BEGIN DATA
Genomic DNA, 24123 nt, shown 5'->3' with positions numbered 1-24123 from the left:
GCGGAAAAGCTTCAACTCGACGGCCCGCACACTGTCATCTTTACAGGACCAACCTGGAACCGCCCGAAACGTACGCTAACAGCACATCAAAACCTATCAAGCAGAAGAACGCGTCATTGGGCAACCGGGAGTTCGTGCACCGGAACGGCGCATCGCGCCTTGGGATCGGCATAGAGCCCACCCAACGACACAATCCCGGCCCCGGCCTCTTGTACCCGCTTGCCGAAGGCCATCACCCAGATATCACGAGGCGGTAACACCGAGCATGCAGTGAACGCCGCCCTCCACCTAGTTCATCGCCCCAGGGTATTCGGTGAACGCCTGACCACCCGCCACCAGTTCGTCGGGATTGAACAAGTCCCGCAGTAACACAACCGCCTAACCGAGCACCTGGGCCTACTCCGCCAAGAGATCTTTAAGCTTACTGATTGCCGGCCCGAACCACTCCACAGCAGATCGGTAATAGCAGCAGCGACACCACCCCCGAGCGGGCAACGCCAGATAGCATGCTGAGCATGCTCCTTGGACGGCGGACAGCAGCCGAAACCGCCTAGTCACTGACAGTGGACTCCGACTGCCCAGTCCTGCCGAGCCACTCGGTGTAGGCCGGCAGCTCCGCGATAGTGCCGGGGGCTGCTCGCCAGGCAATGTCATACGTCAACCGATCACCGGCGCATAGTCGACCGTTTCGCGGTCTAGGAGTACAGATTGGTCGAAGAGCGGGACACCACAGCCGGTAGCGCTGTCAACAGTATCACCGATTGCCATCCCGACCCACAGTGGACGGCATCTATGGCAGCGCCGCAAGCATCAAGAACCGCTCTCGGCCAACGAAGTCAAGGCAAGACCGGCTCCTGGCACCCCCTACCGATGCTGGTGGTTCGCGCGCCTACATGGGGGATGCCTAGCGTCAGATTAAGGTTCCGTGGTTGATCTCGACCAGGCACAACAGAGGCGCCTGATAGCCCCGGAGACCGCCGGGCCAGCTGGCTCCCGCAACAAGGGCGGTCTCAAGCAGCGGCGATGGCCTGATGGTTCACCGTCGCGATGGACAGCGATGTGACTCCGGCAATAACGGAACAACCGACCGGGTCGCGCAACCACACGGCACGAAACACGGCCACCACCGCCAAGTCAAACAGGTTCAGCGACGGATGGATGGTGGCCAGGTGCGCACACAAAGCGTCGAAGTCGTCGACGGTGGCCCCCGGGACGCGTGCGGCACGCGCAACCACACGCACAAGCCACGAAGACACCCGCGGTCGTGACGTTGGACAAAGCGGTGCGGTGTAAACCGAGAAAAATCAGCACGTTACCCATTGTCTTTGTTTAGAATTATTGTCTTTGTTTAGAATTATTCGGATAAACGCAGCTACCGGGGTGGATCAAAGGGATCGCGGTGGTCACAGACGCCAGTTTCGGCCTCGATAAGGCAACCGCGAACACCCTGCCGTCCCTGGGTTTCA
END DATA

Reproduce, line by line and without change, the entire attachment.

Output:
Genomic DNA, 24123 nt, shown 5'->3' with positions numbered 1-24123 from the left:
GCGGAAAAGCTTCAACTCGACGGCCCGCACACTGTCATCTTTACAGGACCAACCTGGAACCGCCCGAAACGTACGCTAACAGCACATCAAAACCTATCAAGCAGAAGAACGCGTCATTGGGCAACCGGGAGTTCGTGCACCGGAACGGCGCATCGCGCCTTGGGATCGGCATAGAGCCCACCCAACGACACAATCCCGGCCCCGGCCTCTTGTACCCGCTTGCCGAAGGCCATCACCCAGATATCACGAGGCGGTAACACCGAGCATGCAGTGAACGCCGCCCTCCACCTAGTTCATCGCCCCAGGGTATTCGGTGAACGCCTGACCACCCGCCACCAGTTCGTCGGGATTGAACAAGTCCCGCAGTAACACAACCGCCTAACCGAGCACCTGGGCCTACTCCGCCAAGAGATCTTTAAGCTTACTGATTGCCGGCCCGAACCACTCCACAGCAGATCGGTAATAGCAGCAGCGACACCACCCCCGAGCGGGCAACGCCAGATAGCATGCTGAGCATGCTCCTTGGACGGCGGACAGCAGCCGAAACCGCCTAGTCACTGACAGTGGACTCCGACTGCCCAGTCCTGCCGAGCCACTCGGTGTAGGCCGGCAGCTCCGCGATAGTGCCGGGGGCTGCTCGCCAGGCAATGTCATACGTCAACCGATCACCGGCGCATAGTCGACCGTTTCGCGGTCTAGGAGTACAGATTGGTCGAAGAGCGGGACACCACAGCCGGTAGCGCTGTCAACAGTATCACCGATTGCCATCCCGACCCACAGTGGACGGCATCTATGGCAGCGCCGCAAGCATCAAGAACCGCTCTCGGCCAACGAAGTCAAGGCAAGACCGGCTCCTGGCACCCCCTACCGATGCTGGTGGTTCGCGCGCCTACATGGGGGATGCCTAGCGTCAGATTAAGGTTCCGTGGTTGATCTCGACCAGGCACAACAGAGGCGCCTGATAGCCCCGGAGACCGCCGGGCCAGCTGGCTCCCGCAACAAGGGCGGTCTCAAGCAGCGGCGATGGCCTGATGGTTCACCGTCGCGATGGACAGCGATGTGACTCCGGCAATAACGGAACAACCGACCGGGTCGCGCAACCACACGGCACGAAACACGGCCACCACCGCCAAGTCAAACAGGTTCAGCGACGGATGGATGGTGGCCAGGTGCGCACACAAAGCGTCGAAGTCGTCGACGGTGGCCCCCGGGACGCGTGCGGCACGCGCAACCACACGCACAAGCCACGAAGACACCCGCGGTCGTGACGTTGGACAAAGCGGTGCGGTGTAAACCGAGAAAAATCAGCACGTTACCCATTGTCTTTGTTTAGAATTATTGTCTTTGTTTAGAATTATTCGGATAAACGCAGCTACCGGGGTGGATCAAAGGGATCGCGGTGGTCACAGACGCCAGTTTCGGCCTCGATAAGGCAACCGCGAACACCCTGCCGTCCCTGGGTTTCA